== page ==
Opinions, Column

How to Dream Beyond the Ditch

I just spent my morning in a ditch. 

I mean, it was more of a mental ditch, but it was a ditch nonetheless. Now, I throw out the word ditch in any number of casual situations. After all, when my mother asks me about my future plans, I simply answer that “I’m just praying I don’t end up in a ditch somewhere.” 

Melodramatic doom and gloom aside, the word “ditch” has always been my way of deflecting any ambitious dreams I might otherwise take on. Growing up, I balked at the notion of dreams because they seemed like a luxury I could never afford. I’m a child of immigrant parents who gave up so much to provide me with access to greater opportunities, and I feel haunted by their sacrifices. I face the stress of trying to build a life magnificent enough to warrant their struggles—a feat that is made even more difficult because I have no one to compare myself to. 

I know it would break my parents’ heart to hear that despite all their sacrifices to build a life for their daughter in this country, she still doesn’t feel like she can dream. It would crush them to know that I am afraid of daring to demand more from life than simple survival—that I only seek to avoid the “ditch.” 

This internal pressure is precisely what brought me to my “ditch” mentality this morning—I realized that I have low expectations for the future to cope with my fears. Rather than push down this swelling pressure, I embraced the very same ditch I always mention. As I sat in my ditch-like mood, desperately afraid that every failure I ever imagined would come true, I settled among my worst fears—once I acknowledged them, I could let myself dream.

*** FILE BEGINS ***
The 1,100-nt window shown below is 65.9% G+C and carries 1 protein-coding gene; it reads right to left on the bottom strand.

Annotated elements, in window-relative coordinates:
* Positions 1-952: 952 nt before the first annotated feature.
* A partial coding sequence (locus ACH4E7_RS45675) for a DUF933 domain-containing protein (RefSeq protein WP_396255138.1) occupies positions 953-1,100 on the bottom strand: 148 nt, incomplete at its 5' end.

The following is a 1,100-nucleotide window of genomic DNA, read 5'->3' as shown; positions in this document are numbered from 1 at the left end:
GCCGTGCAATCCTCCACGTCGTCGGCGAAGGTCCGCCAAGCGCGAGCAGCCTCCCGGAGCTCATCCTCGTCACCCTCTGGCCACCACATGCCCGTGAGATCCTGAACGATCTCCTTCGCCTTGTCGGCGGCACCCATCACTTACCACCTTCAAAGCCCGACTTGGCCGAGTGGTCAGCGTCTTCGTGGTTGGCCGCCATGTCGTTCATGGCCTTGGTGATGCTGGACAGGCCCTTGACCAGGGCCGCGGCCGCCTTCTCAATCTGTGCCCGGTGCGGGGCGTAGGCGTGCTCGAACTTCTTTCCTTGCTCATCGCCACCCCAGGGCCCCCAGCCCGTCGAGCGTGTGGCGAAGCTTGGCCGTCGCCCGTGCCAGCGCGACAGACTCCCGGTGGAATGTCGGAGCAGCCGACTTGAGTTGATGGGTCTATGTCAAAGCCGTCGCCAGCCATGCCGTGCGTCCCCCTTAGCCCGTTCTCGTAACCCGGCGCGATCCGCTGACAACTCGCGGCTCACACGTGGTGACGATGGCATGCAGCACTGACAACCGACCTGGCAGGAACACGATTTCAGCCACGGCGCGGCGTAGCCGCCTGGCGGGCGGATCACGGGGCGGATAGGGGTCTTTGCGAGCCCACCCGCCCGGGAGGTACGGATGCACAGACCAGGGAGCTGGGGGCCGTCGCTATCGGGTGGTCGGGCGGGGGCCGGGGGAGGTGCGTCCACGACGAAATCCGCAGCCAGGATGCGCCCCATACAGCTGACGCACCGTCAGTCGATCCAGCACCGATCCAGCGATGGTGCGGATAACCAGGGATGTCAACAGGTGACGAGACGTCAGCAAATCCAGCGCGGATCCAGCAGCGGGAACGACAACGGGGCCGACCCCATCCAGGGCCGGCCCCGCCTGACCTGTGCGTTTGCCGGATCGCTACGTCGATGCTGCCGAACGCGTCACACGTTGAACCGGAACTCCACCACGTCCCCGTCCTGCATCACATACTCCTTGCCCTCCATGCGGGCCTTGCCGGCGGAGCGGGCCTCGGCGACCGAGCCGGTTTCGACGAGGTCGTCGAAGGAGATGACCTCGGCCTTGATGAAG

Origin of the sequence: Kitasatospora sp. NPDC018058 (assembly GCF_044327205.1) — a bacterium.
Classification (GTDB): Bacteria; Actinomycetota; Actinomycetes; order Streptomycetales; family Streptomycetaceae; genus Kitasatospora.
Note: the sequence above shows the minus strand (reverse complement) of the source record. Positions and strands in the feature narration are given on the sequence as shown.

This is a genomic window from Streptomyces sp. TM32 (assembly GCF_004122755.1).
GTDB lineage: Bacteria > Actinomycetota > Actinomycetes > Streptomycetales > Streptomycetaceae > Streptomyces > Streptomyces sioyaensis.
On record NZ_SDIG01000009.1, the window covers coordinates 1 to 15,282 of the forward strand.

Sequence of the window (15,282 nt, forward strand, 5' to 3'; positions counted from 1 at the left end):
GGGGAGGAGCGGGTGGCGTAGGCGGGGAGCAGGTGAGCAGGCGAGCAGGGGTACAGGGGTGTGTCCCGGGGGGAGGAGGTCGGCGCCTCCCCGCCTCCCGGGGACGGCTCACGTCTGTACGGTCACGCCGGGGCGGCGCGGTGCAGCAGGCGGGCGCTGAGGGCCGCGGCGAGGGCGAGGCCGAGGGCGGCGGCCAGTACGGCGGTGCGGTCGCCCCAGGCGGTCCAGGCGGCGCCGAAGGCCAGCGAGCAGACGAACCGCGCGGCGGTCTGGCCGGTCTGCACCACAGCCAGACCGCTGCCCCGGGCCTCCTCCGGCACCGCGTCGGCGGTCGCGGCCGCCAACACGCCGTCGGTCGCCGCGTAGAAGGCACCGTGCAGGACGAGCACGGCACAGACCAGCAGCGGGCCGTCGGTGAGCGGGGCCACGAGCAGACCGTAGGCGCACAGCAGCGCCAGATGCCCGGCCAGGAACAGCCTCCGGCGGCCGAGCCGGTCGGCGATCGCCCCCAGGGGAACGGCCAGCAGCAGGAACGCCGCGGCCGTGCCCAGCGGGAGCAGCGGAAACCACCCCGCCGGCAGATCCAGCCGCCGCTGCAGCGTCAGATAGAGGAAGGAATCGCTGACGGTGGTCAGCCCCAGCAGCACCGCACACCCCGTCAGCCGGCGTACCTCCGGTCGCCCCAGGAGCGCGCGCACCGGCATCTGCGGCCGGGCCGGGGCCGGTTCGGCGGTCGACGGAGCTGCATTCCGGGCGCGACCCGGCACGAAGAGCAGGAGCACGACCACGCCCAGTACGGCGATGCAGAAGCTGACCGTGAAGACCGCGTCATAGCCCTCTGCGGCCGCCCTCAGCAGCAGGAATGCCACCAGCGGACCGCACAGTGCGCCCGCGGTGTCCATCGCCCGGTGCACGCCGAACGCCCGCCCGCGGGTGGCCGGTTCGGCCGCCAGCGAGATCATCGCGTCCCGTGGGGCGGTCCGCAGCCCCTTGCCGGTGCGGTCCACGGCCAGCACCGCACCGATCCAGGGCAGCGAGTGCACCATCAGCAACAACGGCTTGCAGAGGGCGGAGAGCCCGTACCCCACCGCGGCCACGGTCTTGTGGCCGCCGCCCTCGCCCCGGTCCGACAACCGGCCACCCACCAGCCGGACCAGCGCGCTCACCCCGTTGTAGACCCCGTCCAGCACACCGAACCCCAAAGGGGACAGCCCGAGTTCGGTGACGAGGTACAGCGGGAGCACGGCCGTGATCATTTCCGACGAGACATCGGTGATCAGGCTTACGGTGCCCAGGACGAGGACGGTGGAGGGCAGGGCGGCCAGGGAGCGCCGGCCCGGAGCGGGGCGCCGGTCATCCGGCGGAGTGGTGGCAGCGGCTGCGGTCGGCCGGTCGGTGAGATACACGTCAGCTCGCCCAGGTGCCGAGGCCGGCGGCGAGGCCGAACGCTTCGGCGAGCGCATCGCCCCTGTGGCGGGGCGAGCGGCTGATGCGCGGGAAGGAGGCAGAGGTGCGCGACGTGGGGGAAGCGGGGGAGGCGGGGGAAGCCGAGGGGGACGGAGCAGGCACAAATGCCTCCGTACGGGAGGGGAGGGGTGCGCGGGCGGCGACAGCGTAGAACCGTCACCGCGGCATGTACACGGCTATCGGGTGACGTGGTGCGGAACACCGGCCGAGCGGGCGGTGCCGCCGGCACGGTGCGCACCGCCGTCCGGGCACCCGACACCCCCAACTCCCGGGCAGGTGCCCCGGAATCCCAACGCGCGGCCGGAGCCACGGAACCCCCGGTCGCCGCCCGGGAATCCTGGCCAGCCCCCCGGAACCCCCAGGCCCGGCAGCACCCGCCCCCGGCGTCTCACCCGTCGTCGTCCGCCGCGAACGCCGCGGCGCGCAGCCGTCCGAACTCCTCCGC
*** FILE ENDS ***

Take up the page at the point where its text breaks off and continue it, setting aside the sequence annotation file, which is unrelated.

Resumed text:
What I saw were a number of seemingly shallow desires: bougie vacations around the world, fine dining in fancy restaurants, and a wardrobe filled with luxury fashion pieces. As trivial as these visions may seem, they were something. When I tried to envision my dreams, I saw a world flush with rich experiences and shared with the best people. And in the depths of the ditch that I landed myself in, I felt a hint of the warmth that my life could bring in the future. I felt the stirrings of a dream. 

The next time you are struggling to balance having targeted goals while feeling like a failure, I recommend envisioning the juiciest, most enticing steakthere lies your will to keep going in life. 

But in all seriousness, it’s perfectly okay to have nothing but fragments of dreams. It’s okay not to have labyrinthian pathways planned out for the future, with articulated routes and consistent markers of success staked out. It’s okay that your dreams feature moments more than occupations, that they’re more sensory than sensational. 

If you have a story that parallels mine in any way, sit with the fears that haunt you the most and see just how much you can envision for your future. It is in this pit of my greatest fears that I have birthed some of my most precious dreams, and in the process, learned not to fear the depths of my mind. 

I hope you can be proud of making it thus far with the fragments that you have. I hope you can have the courage to dream beyond the ditch.

January 24, 2023